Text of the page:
Sex and the cities: David Gilmore's memoir's more than sexy tales
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When the cover of a book proclaims the story contained inside is "85% Filth!", bookstore browsers scouring for some good smut can only hope that the promise comes true. But Tucson, Arizona author David Gilmore, who is also a photographer, filmmaker, and former radio show host, offers more than just dirty sex stories in his latest book, Tail in Two Cities.
The memoir begins in New York City way back in 1985, the dark, early years of the AIDS crisis, when gay men began their panicked scrambling to doctor's offices and testing clinics to receive either a death sentence or divine absolution. Gilmore was just 21 then and arrived fresh off the plane from a "sexually chaste" rural southwestern Florida upbringing.
It was a radically different time to be alive: devoid of cell phones, hook-up apps, and Internet; most social interactions and gay cruising were initiated in person, outside of the popular 976 phone sex chat lines. Still, Gilmore, a young man resistant to the new AIDS-era rules for sex ("limit it, bag it, or just say no"), proceeded despite shuttered bathhouses, and writes that he considers the timing of his arrival in Manhattan to be miraculous and also partially responsible for his survival today.
Despite the dystopian atmosphere hovering throughout Manhattan, Gilmore was young, skinny, and undeterred by all the impending doom and gloom. His three years in that city began with his arrival at the YMCA, stuffed into a tiny room from which his uncontrolled libido would burst forth. His first experiences observing a naked black man, penis foreskin, and anal sex (with two condoms!) are restrained compared to the episodes of raunch that would soon take place in the $600 monthly, Upper West Side apartment he eventually rents.
Public sex in the bushes of Central Park's Ramble is "immediate and animal," trips to Fire Island's Meat Rack are awash in overstuffed Speedos encasing "biscuitaceous" butts, and humid Provincetown summers spent in circle jerks beneath the piers all lead to friendship with a man from the Bay Area which inspired a cross-country road trip and a twelve-year love affair with San Francisco.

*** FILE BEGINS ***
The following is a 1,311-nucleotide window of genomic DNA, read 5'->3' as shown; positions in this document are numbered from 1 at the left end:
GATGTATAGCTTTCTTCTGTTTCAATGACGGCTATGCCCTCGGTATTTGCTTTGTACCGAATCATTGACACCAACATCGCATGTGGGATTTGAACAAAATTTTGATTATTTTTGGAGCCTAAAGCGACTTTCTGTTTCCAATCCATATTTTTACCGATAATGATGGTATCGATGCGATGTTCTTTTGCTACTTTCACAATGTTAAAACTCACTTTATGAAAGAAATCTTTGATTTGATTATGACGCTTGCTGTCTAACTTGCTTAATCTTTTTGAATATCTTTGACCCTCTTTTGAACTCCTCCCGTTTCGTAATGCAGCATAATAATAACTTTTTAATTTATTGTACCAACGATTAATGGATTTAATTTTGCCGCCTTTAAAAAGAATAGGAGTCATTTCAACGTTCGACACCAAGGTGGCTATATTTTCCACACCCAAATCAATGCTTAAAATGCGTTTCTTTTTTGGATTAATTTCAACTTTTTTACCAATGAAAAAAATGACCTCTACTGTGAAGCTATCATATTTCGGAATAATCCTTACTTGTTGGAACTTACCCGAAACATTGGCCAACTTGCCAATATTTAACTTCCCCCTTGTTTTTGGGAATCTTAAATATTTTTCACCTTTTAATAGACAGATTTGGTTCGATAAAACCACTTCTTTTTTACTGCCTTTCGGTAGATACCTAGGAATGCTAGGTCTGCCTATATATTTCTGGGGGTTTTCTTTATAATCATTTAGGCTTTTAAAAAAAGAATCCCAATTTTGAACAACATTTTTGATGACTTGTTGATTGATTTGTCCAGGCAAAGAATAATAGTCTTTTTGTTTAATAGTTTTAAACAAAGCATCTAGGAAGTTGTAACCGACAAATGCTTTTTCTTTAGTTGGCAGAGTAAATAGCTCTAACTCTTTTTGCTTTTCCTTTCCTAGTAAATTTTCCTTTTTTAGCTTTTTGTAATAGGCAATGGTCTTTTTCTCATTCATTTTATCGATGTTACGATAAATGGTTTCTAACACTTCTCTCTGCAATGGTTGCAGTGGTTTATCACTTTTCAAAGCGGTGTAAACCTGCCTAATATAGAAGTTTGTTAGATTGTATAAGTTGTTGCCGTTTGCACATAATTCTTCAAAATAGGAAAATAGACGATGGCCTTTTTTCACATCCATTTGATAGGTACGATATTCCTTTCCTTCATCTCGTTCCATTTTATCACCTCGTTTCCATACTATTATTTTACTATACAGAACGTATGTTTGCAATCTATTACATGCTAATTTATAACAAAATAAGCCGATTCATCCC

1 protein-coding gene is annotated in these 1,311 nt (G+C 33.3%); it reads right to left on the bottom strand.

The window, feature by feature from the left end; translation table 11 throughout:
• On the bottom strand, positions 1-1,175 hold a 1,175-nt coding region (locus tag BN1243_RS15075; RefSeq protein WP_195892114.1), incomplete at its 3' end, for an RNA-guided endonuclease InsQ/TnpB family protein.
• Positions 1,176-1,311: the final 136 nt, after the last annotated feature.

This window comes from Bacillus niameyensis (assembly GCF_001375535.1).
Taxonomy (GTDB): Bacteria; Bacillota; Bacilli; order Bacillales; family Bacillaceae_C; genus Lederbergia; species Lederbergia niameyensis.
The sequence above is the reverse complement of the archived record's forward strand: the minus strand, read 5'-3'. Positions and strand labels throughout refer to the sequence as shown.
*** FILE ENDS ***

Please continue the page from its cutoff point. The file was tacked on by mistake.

"There was both an air of festivity and death in the Castro in the eighties," writes Gilmore, who describes San Francisco gay culture impeccably and his portrayal of the bars, the clubs, the general populace, and the issues facing it, leaps off the page. His personal losses to AIDS are devastating, including a very humbling and sobering chapter when he says goodbye to a friend barely clinging to life at the original location of Maitri Hospice on Hartford Street.
There are also frequent and cleverly introspective interludes of advice and opinion, and fascinating asides on mastering the fine art of bottoming, how to determine if you're a safe sex top, the eroticism of a man's navel and armpits, and public toilet sex. These meanderings are so interesting and brazen, they deserve their own advice handbook.
While Charles Dickens might not approve of Gilmore's clever re-appropriation of his iconic title, Dickens's tale of love and revolution is as unique and moving as Gilmore's delicious combination of erotic memoir and gay history. The author's coming of age in the midst of a pandemic is reflective of our own era as a world struggles to come to terms with the currently uncontrolled infection rates of COVID-19.
This carnal autobiographical tour-de-force will definitely appeal most to readers of a certain age who were actually there in the 1980s an '90s, when all of Gilmore's raunchy escapades took place. His sexy impressive tribute will resonate especially with nostalgic San Franciscans who still remember the good old days of "late-night jaunts to the parks and dungeons" where they found, as Gilmore did, "meaning, sometimes profound meaning."
Tail in Two Cities by David Gilmore; self-published/Amazon.com $4.99 kindle/$19.95 paperback
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